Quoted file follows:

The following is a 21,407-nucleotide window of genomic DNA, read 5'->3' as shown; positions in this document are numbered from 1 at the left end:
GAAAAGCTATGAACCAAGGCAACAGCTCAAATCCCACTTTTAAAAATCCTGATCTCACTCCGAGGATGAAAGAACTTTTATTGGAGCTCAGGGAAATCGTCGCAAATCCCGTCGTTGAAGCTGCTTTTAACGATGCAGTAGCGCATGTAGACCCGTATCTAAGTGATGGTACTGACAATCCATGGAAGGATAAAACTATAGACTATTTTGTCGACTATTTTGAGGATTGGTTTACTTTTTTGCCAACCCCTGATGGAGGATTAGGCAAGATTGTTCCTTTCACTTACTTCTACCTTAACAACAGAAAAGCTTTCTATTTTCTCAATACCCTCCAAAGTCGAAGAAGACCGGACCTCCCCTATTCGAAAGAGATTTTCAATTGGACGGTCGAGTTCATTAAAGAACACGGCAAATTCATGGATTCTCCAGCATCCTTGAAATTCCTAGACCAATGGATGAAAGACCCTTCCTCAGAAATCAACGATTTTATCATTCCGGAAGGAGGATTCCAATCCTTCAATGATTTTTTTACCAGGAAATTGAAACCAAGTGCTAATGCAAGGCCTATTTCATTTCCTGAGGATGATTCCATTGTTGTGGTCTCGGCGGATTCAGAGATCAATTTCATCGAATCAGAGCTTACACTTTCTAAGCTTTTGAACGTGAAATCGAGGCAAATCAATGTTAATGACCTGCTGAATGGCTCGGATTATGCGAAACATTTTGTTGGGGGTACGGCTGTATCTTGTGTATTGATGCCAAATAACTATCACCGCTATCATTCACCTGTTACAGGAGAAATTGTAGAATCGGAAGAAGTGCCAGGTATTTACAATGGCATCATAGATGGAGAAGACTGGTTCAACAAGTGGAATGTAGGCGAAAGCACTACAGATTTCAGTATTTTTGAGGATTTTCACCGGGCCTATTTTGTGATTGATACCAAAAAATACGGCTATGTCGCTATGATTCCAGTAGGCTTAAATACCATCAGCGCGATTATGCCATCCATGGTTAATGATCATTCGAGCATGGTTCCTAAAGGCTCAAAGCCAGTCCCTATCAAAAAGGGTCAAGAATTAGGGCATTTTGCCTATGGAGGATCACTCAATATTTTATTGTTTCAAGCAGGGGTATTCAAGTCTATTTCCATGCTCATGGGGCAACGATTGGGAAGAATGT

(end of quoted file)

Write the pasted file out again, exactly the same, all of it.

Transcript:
The following is a 21,407-nucleotide window of genomic DNA, read 5'->3' as shown; positions in this document are numbered from 1 at the left end:
GAAAAGCTATGAACCAAGGCAACAGCTCAAATCCCACTTTTAAAAATCCTGATCTCACTCCGAGGATGAAAGAACTTTTATTGGAGCTCAGGGAAATCGTCGCAAATCCCGTCGTTGAAGCTGCTTTTAACGATGCAGTAGCGCATGTAGACCCGTATCTAAGTGATGGTACTGACAATCCATGGAAGGATAAAACTATAGACTATTTTGTCGACTATTTTGAGGATTGGTTTACTTTTTTGCCAACCCCTGATGGAGGATTAGGCAAGATTGTTCCTTTCACTTACTTCTACCTTAACAACAGAAAAGCTTTCTATTTTCTCAATACCCTCCAAAGTCGAAGAAGACCGGACCTCCCCTATTCGAAAGAGATTTTCAATTGGACGGTCGAGTTCATTAAAGAACACGGCAAATTCATGGATTCTCCAGCATCCTTGAAATTCCTAGACCAATGGATGAAAGACCCTTCCTCAGAAATCAACGATTTTATCATTCCGGAAGGAGGATTCCAATCCTTCAATGATTTTTTTACCAGGAAATTGAAACCAAGTGCTAATGCAAGGCCTATTTCATTTCCTGAGGATGATTCCATTGTTGTGGTCTCGGCGGATTCAGAGATCAATTTCATCGAATCAGAGCTTACACTTTCTAAGCTTTTGAACGTGAAATCGAGGCAAATCAATGTTAATGACCTGCTGAATGGCTCGGATTATGCGAAACATTTTGTTGGGGGTACGGCTGTATCTTGTGTATTGATGCCAAATAACTATCACCGCTATCATTCACCTGTTACAGGAGAAATTGTAGAATCGGAAGAAGTGCCAGGTATTTACAATGGCATCATAGATGGAGAAGACTGGTTCAACAAGTGGAATGTAGGCGAAAGCACTACAGATTTCAGTATTTTTGAGGATTTTCACCGGGCCTATTTTGTGATTGATACCAAAAAATACGGCTATGTCGCTATGATTCCAGTAGGCTTAAATACCATCAGCGCGATTATGCCATCCATGGTTAATGATCATTCGAGCATGGTTCCTAAAGGCTCAAAGCCAGTCCCTATCAAAAAGGGTCAAGAATTAGGGCATTTTGCCTATGGAGGATCACTCAATATTTTATTGTTTCAAGCAGGGGTATTCAAGTCTATTTCCATGCTCATGGGGCAACGATTGGGAAGAATGT